As a professor of management, I study negotiations, executive decision making, and women in leadership. There’s a trend in what the research on negotiation says about how attitudes toward promotions vary between sexes: Women typically see promotions and other opportunities for advancement as a reward for doing a good job. As a result, they tend to wait to be rewarded instead of actively negotiating with their bosses for new positions. In addition, women tend to believe they have to “check off” every qualification on the list before they can put themselves forward as a candidate for advancement. Men, on the other hand, are far more comfortable seeking promotions even if they only meet some of the criteria for a new role. As a result, far more men than women are comfortable giving a job opportunity a shot, even if it’s a stretch for them.
Clearly, women need to become more comfortable in pursuing promotions when they have some, but not all, the qualifications. But, importantly, it’s not a matter of them being unable or unwilling to ask. Women, research establishes, ask all the time, negotiating boldly and effectively on behalf of their teams, their companies, and even their families. But when it comes to asking for themselves, women are often more hesitant.
Considering these differences in how women and men approach promotions, I believe women can improve the outcomes for themselves with three steps:
Ask and advocate for themselves. Women need to more actively advocate for themselves, asking for opportunities and negotiating for themselves at critical junctures in their careers. (I define them as on the way in, on the way up, and on the way out.) On the way up, women should do more to target and seek out development opportunities, including assignments and promotions that increase their visibility and expand their skills and competencies.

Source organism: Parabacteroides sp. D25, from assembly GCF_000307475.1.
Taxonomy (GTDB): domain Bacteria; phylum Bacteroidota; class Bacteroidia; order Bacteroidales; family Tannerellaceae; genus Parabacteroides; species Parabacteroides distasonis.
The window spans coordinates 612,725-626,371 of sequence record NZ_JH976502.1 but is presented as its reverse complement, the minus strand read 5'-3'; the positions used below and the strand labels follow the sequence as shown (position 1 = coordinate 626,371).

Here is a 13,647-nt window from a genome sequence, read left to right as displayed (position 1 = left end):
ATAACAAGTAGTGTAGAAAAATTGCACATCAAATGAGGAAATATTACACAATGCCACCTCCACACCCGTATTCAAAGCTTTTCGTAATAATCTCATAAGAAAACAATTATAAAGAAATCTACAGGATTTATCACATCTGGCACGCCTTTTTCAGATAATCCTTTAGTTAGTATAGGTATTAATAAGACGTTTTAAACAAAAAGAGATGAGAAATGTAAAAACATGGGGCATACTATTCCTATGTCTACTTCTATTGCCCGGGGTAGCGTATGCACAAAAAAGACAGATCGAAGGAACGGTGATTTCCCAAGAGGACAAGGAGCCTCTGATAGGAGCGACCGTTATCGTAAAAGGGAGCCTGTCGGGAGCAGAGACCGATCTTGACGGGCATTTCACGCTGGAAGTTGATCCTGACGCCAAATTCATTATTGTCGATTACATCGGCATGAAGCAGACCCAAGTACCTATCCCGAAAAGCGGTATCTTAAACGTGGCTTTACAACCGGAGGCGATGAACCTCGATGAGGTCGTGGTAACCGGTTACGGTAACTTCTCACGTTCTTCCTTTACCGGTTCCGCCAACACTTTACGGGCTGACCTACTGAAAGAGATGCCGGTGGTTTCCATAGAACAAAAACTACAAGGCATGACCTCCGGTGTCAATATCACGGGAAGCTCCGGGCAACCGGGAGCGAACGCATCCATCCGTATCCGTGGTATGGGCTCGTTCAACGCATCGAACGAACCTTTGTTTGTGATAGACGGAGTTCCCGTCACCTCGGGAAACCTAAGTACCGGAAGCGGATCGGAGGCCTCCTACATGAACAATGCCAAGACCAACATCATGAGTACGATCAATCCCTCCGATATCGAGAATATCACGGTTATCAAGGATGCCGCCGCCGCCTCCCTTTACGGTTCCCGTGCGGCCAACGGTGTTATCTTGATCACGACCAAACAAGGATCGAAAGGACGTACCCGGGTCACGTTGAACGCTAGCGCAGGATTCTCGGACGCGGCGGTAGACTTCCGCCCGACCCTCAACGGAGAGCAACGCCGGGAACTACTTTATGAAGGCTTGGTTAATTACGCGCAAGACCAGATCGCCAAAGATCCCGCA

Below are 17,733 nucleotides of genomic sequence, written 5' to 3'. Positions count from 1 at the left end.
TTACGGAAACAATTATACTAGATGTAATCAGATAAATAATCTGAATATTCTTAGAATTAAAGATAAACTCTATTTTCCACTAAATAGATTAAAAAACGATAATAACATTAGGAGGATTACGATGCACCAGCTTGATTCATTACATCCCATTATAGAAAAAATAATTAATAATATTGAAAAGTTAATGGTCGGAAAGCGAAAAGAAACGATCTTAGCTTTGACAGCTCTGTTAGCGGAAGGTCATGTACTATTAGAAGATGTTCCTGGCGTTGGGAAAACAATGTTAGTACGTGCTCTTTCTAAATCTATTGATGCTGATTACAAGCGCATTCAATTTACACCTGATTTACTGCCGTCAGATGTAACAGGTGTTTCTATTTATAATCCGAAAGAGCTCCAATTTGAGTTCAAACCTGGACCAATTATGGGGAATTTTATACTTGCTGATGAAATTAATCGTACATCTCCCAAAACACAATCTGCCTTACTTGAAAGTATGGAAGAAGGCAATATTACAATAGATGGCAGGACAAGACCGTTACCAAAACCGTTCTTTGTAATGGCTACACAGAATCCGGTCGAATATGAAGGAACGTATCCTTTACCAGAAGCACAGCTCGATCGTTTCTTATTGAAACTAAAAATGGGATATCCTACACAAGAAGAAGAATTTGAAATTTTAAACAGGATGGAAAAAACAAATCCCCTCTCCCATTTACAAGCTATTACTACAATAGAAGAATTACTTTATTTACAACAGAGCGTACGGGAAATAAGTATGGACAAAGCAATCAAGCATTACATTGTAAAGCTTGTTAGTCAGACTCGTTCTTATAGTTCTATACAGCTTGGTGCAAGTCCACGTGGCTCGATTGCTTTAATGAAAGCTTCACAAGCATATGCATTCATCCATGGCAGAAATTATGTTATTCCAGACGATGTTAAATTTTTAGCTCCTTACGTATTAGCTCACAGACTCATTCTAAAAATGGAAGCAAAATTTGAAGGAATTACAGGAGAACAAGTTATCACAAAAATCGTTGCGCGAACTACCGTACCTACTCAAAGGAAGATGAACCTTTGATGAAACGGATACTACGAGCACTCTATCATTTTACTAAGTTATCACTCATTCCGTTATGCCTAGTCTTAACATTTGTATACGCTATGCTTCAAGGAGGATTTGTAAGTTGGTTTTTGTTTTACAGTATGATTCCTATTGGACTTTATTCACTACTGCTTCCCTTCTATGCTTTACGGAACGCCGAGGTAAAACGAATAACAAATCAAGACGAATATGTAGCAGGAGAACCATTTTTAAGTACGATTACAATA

Stop being too modest about capabilities. Women tend to be modest and often downplay what they are capable of and, therefore, what they could (and should) ask for in terms of promotion. A recent Korn Ferry/Rockefeller Foundation study of women leaders, for example, found that many didn’t realize they wanted to be CEO until the job was offered to them. They were confident in their abilities, but most did not envision themselves in that leadership role earlier in their careers.
Negotiate and build relationships. Women are often reluctant to ask for themselves because they fear damaging relationships. But it is possible to negotiate well and build relationships. One way is for women to take the lead, putting the issues on the table and framing the rationale for what is being asked for. Speaking first is the relationship-enhancing position, instead of countering an offer which is potentially relationship damaging.
Greater comfort in asking for themselves will open more promotion opportunities for women as individuals, while contributing to greater gender diversity in management and senior leadership positions. Women are significantly underrepresented in the talent pipeline, particularly at the highest levels. While organizations have to do their part in championing and developing more high-potential female talent, women can become better self-advocates by asking more for themselves.
Victoria Medvec is a professor at the Kellogg School of Management at Northwestern University and executive director of the Center for Executive Women.